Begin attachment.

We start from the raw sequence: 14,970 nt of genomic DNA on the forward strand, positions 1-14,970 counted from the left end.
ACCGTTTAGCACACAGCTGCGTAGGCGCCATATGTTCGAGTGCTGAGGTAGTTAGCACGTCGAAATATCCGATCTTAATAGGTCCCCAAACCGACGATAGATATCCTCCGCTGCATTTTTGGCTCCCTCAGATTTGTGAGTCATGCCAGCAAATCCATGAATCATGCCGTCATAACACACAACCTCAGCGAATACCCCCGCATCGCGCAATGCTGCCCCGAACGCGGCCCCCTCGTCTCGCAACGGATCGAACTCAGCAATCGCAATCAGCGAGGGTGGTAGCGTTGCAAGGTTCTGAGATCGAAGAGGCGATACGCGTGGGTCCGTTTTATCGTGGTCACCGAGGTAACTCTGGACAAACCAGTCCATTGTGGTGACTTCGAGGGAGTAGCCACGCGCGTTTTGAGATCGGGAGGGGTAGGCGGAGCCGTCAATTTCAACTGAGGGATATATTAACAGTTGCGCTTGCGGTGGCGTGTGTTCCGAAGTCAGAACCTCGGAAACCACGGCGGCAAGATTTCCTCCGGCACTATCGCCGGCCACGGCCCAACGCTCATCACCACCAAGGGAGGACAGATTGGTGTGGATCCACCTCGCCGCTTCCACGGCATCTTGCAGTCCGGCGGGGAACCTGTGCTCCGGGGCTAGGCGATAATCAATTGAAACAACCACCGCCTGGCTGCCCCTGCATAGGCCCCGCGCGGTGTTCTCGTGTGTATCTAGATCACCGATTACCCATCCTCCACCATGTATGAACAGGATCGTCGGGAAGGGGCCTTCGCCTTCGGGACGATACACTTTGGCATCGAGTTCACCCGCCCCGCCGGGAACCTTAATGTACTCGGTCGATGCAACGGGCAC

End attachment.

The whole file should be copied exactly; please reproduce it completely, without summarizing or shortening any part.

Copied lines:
We start from the raw sequence: 14,970 nt of genomic DNA on the forward strand, positions 1-14,970 counted from the left end.
ACCGTTTAGCACACAGCTGCGTAGGCGCCATATGTTCGAGTGCTGAGGTAGTTAGCACGTCGAAATATCCGATCTTAATAGGTCCCCAAACCGACGATAGATATCCTCCGCTGCATTTTTGGCTCCCTCAGATTTGTGAGTCATGCCAGCAAATCCATGAATCATGCCGTCATAACACACAACCTCAGCGAATACCCCCGCATCGCGCAATGCTGCCCCGAACGCGGCCCCCTCGTCTCGCAACGGATCGAACTCAGCAATCGCAATCAGCGAGGGTGGTAGCGTTGCAAGGTTCTGAGATCGAAGAGGCGATACGCGTGGGTCCGTTTTATCGTGGTCACCGAGGTAACTCTGGACAAACCAGTCCATTGTGGTGACTTCGAGGGAGTAGCCACGCGCGTTTTGAGATCGGGAGGGGTAGGCGGAGCCGTCAATTTCAACTGAGGGATATATTAACAGTTGCGCTTGCGGTGGCGTGTGTTCCGAAGTCAGAACCTCGGAAACCACGGCGGCAAGATTTCCTCCGGCACTATCGCCGGCCACGGCCCAACGCTCATCACCACCAAGGGAGGACAGATTGGTGTGGATCCACCTCGCCGCTTCCACGGCATCTTGCAGTCCGGCGGGGAACCTGTGCTCCGGGGCTAGGCGATAATCAATTGAAACAACCACCGCCTGGCTGCCCCTGCATAGGCCCCGCGCGGTGTTCTCGTGTGTATCTAGATCACCGATTACCCATCCTCCACCATGTATGAACAGGATCGTCGGGAAGGGGCCTTCGCCTTCGGGACGATACACTTTGGCATCGAGTTCACCCGCCCCGCCGGGAACCTTAATGTACTCGGTCGATGCAACGGGCAC